Rupert Murdoch, the 81-year-old billionaire and the closest living embodiment of Montgomery Burns, is set to have his life story told, in indie movie biopic form, no less. The noted evil genius behind Fox News and an international illegal wiretapping scandal is going to be the subject of a new biographical film called "The News of the World," using the newspaper of the same name as a framing device for the narrative. What's more is that the movie, funded by Screen Australia and written by Bob Ellis and Stephen Ramsay, will be followed by a fourteen-part miniseries. Apparently what "The Dark Tower" project couldn't accomplish, a super-lengthy Rupert Murdoch biopic can.
Ellis wrote the journalism drama "Newsfront" for Philip Noyce and co-wrote a miniseries in the '80s with Ramsay. Although casting has yet to be finalized, Ellis said that his first choice for the part of Murdoch would be New Zealand actor Marton Csokas, who is currently shooting "Noah" with Russell Crowe, for Darren Aronofsky.
Although Murdoch might be the person you'd least like to be trapped in a room with, he has led an undeniably fascinating life, aligning himself with powerful conservative figures in Australia, England (he was chummy with Margaret Thatcher), and the United States (just as chummy with Richard Nixon), where he carved a niche for himself with the "fair and balanced" Fox News network. A proverbial media titan, he owns everything from the Twentieth Century Fox movie studio, HarperCollins publishing house and Wall Street Journal newspaper. In total, he owns over 800 companies in 50 countries and is worth north of $8 billion.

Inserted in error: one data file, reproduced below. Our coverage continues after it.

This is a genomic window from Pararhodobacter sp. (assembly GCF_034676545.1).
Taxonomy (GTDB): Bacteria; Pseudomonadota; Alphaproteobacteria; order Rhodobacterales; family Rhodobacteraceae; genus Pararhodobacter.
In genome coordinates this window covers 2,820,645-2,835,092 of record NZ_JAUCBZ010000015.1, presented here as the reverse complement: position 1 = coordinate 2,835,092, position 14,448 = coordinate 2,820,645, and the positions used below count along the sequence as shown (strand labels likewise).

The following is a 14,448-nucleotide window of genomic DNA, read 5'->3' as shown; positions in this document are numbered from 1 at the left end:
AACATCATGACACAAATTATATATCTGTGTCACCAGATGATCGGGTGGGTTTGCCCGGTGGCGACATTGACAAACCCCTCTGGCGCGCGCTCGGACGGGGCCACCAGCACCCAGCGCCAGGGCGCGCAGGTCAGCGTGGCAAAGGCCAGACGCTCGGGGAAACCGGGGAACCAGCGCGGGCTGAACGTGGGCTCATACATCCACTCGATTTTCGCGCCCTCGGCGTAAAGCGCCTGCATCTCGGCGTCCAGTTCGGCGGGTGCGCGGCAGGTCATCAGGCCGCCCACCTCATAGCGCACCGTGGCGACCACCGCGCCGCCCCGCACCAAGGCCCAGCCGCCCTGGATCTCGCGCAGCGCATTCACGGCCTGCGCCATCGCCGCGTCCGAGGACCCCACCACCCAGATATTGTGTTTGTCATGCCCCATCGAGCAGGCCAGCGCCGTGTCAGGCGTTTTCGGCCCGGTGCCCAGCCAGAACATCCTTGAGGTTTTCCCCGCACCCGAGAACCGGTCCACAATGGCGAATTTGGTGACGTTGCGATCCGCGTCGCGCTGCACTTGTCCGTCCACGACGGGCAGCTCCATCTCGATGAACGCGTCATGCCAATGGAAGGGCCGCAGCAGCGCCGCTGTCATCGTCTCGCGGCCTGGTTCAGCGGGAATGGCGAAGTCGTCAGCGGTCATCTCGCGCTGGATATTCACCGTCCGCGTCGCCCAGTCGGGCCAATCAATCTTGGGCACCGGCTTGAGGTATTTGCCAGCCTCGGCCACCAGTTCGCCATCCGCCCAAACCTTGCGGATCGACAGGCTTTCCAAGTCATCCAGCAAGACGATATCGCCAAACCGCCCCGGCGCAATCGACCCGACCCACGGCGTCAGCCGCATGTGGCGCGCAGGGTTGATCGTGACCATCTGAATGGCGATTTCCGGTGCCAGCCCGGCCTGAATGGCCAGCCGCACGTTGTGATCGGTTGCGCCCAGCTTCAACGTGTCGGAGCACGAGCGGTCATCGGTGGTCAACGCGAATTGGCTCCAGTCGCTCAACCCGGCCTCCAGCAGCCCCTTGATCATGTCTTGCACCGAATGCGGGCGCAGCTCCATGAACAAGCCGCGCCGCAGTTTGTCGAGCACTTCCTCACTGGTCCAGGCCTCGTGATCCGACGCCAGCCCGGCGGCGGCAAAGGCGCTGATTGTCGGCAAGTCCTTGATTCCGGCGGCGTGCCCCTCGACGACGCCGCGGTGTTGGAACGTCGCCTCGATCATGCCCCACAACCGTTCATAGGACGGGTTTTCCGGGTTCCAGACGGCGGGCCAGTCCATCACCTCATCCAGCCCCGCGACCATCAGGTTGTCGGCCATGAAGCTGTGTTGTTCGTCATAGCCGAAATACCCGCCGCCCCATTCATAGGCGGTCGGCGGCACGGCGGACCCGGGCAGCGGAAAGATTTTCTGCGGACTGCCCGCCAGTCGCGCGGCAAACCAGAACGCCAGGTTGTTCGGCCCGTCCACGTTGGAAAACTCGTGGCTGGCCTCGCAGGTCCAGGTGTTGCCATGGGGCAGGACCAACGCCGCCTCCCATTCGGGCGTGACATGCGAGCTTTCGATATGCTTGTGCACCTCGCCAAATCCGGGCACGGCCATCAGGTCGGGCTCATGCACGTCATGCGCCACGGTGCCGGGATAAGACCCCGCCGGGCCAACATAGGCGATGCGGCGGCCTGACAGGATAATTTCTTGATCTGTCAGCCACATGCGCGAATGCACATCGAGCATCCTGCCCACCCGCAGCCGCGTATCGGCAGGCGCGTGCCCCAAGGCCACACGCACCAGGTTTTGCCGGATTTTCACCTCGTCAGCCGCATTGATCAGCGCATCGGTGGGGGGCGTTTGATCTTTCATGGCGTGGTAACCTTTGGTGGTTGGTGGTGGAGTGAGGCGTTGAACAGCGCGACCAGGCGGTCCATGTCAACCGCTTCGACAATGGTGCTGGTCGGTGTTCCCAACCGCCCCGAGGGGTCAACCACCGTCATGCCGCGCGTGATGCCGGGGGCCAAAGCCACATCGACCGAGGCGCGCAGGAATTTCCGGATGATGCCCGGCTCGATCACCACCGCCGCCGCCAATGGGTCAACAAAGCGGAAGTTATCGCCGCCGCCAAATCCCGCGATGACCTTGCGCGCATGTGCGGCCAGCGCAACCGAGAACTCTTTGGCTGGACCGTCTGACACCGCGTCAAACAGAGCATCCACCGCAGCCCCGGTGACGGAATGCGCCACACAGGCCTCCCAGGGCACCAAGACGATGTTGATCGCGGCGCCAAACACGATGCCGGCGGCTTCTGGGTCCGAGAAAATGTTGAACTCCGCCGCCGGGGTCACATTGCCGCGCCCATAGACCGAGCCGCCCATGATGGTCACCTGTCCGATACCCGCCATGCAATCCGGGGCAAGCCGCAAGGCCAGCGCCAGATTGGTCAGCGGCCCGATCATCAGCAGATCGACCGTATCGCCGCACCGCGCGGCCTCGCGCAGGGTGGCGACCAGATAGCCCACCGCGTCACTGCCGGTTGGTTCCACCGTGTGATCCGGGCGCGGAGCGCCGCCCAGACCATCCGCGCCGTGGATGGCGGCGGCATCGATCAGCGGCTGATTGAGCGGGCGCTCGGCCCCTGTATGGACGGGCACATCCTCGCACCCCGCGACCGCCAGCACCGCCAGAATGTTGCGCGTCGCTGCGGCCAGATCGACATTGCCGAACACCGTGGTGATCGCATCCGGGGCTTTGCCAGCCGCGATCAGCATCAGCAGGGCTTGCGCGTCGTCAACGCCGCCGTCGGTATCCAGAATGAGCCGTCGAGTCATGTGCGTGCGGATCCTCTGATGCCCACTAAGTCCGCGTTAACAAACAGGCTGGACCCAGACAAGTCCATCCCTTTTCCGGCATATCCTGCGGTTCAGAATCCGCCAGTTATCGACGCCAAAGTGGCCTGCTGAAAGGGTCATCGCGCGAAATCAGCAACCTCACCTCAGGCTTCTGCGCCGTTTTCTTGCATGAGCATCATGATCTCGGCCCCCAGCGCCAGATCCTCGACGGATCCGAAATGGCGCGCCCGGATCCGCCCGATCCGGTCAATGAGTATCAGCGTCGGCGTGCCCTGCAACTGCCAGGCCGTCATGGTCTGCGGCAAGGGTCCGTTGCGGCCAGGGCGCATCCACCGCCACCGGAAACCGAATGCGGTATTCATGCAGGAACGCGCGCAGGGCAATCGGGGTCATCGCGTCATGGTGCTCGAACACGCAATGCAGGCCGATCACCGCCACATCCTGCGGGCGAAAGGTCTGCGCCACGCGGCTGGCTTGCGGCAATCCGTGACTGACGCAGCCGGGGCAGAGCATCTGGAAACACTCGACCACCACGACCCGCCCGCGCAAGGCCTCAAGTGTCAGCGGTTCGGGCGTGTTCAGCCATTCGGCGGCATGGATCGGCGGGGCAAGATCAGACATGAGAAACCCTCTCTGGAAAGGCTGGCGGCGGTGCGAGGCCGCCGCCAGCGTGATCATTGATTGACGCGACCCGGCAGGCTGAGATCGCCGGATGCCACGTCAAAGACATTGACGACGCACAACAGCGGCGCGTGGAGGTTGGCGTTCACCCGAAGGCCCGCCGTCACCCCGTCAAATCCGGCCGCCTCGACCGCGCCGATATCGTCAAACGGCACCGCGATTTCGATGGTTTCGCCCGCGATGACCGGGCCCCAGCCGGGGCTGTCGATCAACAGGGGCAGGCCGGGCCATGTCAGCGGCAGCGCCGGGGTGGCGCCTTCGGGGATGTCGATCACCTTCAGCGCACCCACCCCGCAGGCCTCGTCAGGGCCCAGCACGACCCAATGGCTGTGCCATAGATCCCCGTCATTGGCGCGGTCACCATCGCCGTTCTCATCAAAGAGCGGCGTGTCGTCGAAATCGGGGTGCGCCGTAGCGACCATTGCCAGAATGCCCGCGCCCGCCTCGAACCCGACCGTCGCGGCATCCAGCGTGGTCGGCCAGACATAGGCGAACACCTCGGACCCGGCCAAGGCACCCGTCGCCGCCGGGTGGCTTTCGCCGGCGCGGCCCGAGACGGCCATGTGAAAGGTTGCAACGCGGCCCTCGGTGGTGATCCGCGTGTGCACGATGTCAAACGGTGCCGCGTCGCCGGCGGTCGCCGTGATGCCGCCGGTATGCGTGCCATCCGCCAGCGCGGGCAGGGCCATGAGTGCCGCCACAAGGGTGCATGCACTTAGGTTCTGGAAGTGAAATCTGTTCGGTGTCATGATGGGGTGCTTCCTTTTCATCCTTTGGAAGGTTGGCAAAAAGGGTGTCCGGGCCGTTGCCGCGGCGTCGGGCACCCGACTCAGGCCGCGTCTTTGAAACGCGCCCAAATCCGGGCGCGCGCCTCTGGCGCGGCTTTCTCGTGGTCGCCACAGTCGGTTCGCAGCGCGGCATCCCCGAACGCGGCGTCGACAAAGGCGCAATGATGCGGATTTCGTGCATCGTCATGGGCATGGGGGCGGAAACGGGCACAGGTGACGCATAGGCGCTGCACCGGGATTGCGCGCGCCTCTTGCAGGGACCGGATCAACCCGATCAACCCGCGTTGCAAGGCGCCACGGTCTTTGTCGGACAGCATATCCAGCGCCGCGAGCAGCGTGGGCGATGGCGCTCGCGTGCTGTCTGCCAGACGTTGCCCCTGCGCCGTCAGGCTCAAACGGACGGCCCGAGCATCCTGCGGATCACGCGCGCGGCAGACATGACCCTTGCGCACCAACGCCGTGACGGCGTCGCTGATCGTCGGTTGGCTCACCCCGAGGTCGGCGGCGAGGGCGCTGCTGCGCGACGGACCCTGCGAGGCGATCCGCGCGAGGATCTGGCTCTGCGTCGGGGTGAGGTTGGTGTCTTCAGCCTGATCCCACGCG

Last summer, his credibility took a huge hit as an investigation was launched into illegal wiretaps in the United States and Britain. The News of the World newspaper supposedly tapped everyone from celebrities to families of terrorist attack victims. It's truly rotten stuff and exposed the dark underbelly of his media empire.
Ellis told Mumbrella: “What we have done starts at 1960 with his early career when he bought the Daily Telegraph off Packer and then to when he bought News of the World and how he burst on the world of America and became a friend of Nixon and got a license as a foreigner media owner.”
Famously, Elliot Carver (played with lugubrious ingenuity by Jonathan Pryce in the James Bond movie "Tomorrow Never Dies"), is based on Murdoch. He has also been lampooned on "The Simpsons," which airs on the Murdoch-owned television station Fox, and was the subject of the searing 2004 documentary "Outfoxed."
Whatever your political affiliation, you have to agree that Murdoch's story will make for a compulsively watchable film and miniseries. Though we have to wonder how quickly he'll get his lawyers on this….